A waterspout week

Surfside waterspout courtesy Mark Wilson August 2, 2021
Surfside waterspout courtesy Mark Wilson August 2, 2021

When cooler air moves over warmer water, especially during summer in the ‘tropical’ Gulf area, we often see waterspouts!

A lot of people think of these as just tornadoes filled with water, but the structure is considerably different! Granted, there are thunderstorms that create funnel clouds which become tornadoes (when a funnel reaches to land, it’s then a tornado) and, in fact, this funnel cloud below occurred in a thunderstorm last Tuesday that blossomed over Galveston Bay. You can see Moody Gardens Hotel at the bottom of the pic as this storm went right over Offatts Bayou.

The Funnel Cloud was in association with thunderstorms that developed over the bay. Courtesy Jody Stein August 3, 2021

This cyclone has a more pointed look to it--very much like a funnel that forms downward from the clouds toward the water.

True waterspouts form much differently: from the water UPWARD toward cumulus clouds moving across.

Cold air moves over warmer water causing the warm, humid air to rise. The rising motion spirals upward toward the cloud generating strong enough winds to pull the water with it creating the waterspout. And it won’t fall apart until enough cold air disrupts it. The cover photo is a perfect example, with fair weather cumulus clouds and blue sky. Here it is again and I’ve circled where the waterspout begins at the surface -- you can see the spray pulling upward:

Water spout forming from the water upward to the cloud--I've circled that spray of water that is rising upward. That is where the waterspout actually begins, NOT from the cloud downward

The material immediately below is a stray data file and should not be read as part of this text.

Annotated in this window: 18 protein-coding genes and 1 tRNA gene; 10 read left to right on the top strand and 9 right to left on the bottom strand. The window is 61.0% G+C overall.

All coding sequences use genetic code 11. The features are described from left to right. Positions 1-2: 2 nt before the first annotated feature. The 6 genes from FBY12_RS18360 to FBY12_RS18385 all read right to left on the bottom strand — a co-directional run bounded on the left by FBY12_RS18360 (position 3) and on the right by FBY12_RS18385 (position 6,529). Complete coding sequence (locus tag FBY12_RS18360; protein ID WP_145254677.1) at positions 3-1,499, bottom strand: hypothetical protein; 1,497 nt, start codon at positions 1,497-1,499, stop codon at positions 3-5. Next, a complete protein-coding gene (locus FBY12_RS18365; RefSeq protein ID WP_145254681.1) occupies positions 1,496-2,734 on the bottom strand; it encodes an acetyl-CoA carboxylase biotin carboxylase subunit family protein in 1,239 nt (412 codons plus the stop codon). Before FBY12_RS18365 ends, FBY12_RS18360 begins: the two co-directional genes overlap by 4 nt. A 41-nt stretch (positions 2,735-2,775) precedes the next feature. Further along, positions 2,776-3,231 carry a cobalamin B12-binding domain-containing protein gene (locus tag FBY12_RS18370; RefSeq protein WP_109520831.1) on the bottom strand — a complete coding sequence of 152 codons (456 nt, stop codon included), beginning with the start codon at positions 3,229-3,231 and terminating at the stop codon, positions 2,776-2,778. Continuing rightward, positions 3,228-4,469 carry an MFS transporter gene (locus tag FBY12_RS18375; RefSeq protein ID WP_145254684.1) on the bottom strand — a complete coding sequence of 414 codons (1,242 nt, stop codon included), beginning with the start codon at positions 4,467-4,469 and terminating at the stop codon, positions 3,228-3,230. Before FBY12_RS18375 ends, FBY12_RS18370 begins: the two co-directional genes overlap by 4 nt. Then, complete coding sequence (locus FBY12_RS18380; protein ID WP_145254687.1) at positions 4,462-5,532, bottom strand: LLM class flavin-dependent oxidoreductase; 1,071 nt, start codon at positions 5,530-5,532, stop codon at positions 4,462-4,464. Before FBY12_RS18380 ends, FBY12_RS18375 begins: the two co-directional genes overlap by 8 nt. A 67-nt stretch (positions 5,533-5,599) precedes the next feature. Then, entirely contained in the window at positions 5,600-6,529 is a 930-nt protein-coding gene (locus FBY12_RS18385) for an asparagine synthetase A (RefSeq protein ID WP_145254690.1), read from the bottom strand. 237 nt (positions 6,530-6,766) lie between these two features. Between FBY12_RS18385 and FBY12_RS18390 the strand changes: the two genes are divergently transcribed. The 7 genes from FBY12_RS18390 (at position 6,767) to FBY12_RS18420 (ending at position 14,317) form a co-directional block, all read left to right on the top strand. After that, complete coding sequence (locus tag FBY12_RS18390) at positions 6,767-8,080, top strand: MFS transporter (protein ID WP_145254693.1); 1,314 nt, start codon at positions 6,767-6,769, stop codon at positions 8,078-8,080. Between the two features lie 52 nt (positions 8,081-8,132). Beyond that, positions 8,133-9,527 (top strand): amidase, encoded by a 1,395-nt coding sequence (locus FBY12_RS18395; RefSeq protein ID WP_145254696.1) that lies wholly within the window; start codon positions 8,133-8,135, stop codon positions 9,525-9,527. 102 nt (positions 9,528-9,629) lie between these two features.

The waterspout above was captured by Mark Wilson at Surfside last Tuesday around noon, another one was photographed over Crystal Beach on Bolivar in the early evening by Tornado Expeditions Storm Chasing Tours, The cows don’t seem much interested but tornado warnings were issued--the reason being that when a waterspout makes landfall, it is considered a tornado.

Waterspout the evening of August 2, 2021 courtesy Tornadic Expeditions Storm Chasing

Are waterspouts dangerous? Yes!

Generally, waterspouts stay over water, last 10 to 20 minutes, and leave everyone alone. But occasionally they plow their way on shore with 60 to 100 mph. You might recall the August 2009 waterspout that busted over the seawall as an 80 mph tornado wreaking havoc in Galveston:

This waterspout was shot by Daniel Pruessner near 14th street on August 30, 2009

This tore the roof off the Dolphin World Souvenir shop on the seawall, then seriously damaged several homes. Look how Dolphin World’s roof just peeled away like a can of sardines. Keep in mind the building had survived Hurricane Ike a year earlier, but not this waterspout!

Dolphin World lost its roof

Kudos to the Dolphin World owners for building back bigger and stronger! Here’s just one of several homes that suffered enormous damage:

This house was one of several that had severe damage from the waterspout

You can read the National Weather Service Houston’s detailed report of the waterspout/tornado and see many more photos of the damage.

And check this out: a still picture from a Grand Isle, Louisiana, waterspout back in 2012 that reached 112 mph winds and tore up homes on land:

Grand Isle, LA 2021 waterspout with 112mph winds courtesy EarthSky.org

The YouTube video is right here and I can assure you it’s worth a watch!

So pay attention to waterspouts. While they are usually not a threat, there is no guarantee they won’t roll right up on shore and create serious danger. If you can, get out of the way!

Have a great weekend and be safe!


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About the Authors:

KPRC 2's chief meteorologist with three decades of experience forecasting Houston's weather.

Amanda Cochran is an Edward R. Murrow award-winning journalist. She specializes in Texas features, social media news and local crime.